They measure 6ft 4in high x 2ft 7in wide x 15½in deep (1.93m x 79cm x 39.5cm).
This striking portrait, painted by an immediate follower of Willem Wissing (Dutch, 1656-87), is one of seven known versions of the portrait of Lord Pembroke as High Admiral. All versions ultimately derive from the original work by Wissing at Wilton House, Wiltshire.
The original was allegedly executed in Holland circa 1685. After Wissing died in 1687, the painting was altered twice. These courses of re-painting were to include Pembroke’s Order of the Garter which he received in 1700 and in 1702 to reference his new appointment as Lord High Admiral. The second course of re-painting replaced a cavalry skirmish with the naval scene visible today.
This version is for sale at Ripon, North Yorkshire, saleroom Elstob & Elstob on October 23, estimated at £3000-5000.
The auction house says: “It has been posited that this swaggering example of the English Baroque was painted in 1709 after an engraving of the altered original in Wilton House.”
A “fine and rare” gentleman’s size 18k solid white gold Daniel Roth chronograph numero 87 wristwatch is on offer at Watches of Knightsbridge on November 13.
Ref C147, with salmon guilloche dial, it dates from c.1990 and is estimated at £15,000-25,000.
This large late 19th century Victorian ‘Dutch’ peg doll in the manner of Grodnertal/Grodner Tal is estimated at £400-600 at East Bristol Auctions on October 22-23.
Measuring about 19in (49cm), it features wooden carved ‘peg’ limbs with articulated joints and a delicately painted rounded wooden face with blue eyes and red lips, and comes dressed in a period gown, with double layered petticoat.
A fairly innocuous looking shortbread tin brought in by a private vendor to Devon saleroom Rendells contained a unique time capsule of POW and other personal RAF wartime ephemera relating to Thomas William Warwick 745325 (138313), flying officer RAF (Volunteer Reserve).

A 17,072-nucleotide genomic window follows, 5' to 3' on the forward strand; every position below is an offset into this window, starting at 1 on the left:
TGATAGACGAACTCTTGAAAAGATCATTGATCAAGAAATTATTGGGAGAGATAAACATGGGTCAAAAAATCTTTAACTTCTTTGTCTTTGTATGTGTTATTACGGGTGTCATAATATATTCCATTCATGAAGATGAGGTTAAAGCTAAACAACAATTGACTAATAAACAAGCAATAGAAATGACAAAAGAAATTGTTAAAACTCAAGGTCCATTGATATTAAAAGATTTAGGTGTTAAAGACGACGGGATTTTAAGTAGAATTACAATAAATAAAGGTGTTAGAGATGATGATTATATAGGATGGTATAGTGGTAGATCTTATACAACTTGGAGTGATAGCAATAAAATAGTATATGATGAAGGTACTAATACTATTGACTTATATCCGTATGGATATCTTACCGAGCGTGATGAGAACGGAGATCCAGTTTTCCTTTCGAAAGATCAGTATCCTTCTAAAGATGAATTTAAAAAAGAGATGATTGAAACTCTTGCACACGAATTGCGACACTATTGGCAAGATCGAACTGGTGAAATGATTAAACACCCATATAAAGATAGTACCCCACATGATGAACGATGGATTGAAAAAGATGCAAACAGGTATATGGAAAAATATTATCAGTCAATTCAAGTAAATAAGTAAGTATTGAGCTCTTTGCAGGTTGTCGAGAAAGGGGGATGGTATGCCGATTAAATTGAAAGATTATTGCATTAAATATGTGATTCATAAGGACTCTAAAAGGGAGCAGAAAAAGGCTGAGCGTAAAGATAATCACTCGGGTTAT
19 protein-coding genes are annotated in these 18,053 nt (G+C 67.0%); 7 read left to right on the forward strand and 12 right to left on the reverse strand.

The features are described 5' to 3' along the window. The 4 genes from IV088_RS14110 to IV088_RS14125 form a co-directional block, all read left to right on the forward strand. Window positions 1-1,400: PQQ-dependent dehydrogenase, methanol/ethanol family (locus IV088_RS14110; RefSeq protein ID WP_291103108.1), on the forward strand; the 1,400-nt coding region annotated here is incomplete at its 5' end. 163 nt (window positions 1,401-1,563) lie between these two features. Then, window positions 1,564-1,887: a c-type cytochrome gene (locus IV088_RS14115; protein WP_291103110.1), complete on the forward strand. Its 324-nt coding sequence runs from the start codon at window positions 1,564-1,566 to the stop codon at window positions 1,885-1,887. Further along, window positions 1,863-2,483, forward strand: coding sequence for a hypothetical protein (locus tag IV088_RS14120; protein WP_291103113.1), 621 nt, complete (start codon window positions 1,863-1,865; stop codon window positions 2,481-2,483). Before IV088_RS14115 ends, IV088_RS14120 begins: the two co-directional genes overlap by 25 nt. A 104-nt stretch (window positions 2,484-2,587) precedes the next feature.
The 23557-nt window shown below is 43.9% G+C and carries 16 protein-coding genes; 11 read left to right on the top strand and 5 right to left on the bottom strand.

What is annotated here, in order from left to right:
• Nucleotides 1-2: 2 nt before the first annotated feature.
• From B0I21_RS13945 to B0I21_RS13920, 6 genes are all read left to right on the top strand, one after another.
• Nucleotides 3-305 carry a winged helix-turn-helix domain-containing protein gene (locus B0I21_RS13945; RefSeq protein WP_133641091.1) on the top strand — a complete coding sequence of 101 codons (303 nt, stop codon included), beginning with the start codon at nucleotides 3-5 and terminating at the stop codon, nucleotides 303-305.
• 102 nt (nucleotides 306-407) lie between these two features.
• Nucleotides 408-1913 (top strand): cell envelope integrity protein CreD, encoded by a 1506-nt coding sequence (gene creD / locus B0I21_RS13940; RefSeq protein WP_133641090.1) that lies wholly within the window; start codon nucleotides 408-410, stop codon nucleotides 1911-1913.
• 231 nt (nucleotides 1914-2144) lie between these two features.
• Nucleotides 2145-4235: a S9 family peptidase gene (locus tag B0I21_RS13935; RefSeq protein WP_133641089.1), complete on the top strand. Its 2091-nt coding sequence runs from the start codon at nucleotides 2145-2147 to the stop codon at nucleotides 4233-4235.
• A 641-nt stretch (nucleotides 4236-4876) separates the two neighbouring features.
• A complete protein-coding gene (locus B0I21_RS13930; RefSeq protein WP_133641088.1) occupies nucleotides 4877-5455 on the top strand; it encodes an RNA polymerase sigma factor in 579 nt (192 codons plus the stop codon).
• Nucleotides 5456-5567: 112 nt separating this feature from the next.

It includes his mobilisation telegram dated November 24, 1939, and a typed letter to his wife confirming that he was shot down over the Bay of Biscay presumed dead.
However, a wartime log with detailed drawings and diary entries from Room 16, Block 4 M-Stammlager (Stalag) Luft III (made famous in the movie The Great Escape), concentration camp POW No 6967, reveal what actually happened to him.
Further items include a notebook journal, small album with personal collection of photographs, RAF dog tag, POW metal dog tag, cap badge, three wings badges, other paper ephemera and his membership card to the Goldfish Club (for surviving ditching in the sea and using his rubber dinghy to escape death).
Also from his posting in Africa, a canvas-backed Arabic text flyer and propaganda £1 Arab text note, along with other material.
The archive is being offered on October 21-22 with an estimate of £200-400.